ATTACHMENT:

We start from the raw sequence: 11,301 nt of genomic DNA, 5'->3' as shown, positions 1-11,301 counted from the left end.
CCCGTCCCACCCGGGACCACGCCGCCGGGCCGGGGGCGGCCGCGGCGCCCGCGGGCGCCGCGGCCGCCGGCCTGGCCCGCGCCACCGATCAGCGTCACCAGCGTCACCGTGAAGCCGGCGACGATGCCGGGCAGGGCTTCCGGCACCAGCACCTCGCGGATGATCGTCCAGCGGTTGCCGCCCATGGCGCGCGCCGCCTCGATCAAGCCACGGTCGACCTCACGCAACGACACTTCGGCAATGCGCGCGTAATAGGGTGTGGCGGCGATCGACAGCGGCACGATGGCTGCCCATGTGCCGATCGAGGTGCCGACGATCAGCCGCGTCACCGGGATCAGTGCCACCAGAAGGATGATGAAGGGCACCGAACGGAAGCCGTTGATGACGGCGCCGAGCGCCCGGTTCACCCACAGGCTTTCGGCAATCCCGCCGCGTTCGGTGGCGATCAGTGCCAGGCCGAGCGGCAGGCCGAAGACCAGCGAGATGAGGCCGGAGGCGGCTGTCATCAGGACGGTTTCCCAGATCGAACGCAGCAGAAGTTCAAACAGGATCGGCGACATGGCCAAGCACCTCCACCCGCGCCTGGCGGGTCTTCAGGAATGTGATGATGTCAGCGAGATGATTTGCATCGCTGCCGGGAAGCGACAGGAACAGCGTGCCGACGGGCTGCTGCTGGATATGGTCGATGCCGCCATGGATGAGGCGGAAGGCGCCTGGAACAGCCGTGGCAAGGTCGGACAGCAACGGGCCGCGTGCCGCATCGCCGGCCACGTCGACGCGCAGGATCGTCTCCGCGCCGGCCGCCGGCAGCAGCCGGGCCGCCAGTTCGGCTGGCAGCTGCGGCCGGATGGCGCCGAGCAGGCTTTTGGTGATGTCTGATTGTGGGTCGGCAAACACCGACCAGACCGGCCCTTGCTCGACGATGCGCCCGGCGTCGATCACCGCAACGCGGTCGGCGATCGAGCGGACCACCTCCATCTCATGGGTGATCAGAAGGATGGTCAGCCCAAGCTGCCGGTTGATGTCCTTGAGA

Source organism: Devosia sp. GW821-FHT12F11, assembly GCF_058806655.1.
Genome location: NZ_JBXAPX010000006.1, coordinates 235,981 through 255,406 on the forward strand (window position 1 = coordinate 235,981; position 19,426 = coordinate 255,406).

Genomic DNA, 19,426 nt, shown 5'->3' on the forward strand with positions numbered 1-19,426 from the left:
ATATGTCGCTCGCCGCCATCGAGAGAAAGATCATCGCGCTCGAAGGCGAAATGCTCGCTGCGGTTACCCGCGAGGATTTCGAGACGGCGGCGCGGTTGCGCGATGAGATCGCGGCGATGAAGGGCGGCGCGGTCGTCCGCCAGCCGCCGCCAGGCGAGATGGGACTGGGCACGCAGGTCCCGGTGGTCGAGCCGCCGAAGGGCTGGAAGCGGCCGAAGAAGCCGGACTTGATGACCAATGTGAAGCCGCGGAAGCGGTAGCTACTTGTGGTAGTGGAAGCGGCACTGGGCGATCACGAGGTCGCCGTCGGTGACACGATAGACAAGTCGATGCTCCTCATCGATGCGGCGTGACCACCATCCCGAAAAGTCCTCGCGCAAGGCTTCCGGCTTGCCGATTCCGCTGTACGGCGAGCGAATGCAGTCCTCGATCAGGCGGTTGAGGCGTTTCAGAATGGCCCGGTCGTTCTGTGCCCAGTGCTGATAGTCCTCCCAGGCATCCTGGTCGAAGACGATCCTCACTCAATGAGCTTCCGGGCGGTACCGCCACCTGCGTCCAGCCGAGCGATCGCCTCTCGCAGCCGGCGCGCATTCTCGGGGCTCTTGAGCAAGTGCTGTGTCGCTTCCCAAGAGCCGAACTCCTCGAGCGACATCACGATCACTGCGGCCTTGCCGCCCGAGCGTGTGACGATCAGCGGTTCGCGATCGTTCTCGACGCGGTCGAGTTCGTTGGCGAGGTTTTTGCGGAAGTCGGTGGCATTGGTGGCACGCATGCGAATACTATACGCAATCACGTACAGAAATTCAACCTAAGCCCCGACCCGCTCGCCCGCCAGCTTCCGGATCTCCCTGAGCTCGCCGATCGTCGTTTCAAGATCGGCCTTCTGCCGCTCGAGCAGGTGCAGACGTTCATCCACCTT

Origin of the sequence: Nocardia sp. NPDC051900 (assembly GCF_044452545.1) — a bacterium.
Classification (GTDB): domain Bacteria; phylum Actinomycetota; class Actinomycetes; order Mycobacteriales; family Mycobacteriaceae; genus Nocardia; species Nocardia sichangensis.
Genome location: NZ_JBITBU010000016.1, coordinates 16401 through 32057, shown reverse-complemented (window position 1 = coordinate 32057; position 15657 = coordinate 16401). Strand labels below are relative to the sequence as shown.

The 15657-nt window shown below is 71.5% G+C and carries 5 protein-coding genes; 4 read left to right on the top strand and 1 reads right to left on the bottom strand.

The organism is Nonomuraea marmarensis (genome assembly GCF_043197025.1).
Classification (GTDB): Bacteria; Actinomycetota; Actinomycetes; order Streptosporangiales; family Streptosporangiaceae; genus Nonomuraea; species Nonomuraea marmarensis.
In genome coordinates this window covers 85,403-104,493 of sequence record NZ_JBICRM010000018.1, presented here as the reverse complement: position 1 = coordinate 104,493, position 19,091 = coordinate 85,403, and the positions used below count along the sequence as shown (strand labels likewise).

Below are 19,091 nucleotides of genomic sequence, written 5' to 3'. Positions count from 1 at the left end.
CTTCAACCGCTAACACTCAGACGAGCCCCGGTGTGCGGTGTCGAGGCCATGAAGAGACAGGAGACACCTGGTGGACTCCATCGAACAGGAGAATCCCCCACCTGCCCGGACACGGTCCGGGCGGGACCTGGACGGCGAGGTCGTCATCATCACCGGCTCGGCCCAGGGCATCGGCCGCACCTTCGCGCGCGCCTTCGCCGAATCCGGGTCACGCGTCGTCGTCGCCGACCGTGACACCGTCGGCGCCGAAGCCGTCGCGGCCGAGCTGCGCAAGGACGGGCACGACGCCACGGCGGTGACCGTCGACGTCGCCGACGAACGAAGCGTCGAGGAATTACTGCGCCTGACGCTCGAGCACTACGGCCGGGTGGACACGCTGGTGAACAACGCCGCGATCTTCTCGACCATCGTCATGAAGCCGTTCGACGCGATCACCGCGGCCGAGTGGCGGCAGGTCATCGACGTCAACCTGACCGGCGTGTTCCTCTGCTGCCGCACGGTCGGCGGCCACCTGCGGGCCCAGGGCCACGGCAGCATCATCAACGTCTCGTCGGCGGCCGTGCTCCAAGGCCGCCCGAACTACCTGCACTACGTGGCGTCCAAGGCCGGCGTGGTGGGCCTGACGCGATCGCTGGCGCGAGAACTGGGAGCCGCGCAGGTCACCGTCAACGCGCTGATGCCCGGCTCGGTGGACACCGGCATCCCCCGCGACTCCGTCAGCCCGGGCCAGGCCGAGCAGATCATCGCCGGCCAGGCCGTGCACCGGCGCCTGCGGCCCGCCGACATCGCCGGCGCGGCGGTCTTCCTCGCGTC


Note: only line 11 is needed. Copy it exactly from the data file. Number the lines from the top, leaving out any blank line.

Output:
The organism is Nonomuraea marmarensis (genome assembly GCF_043197025.1).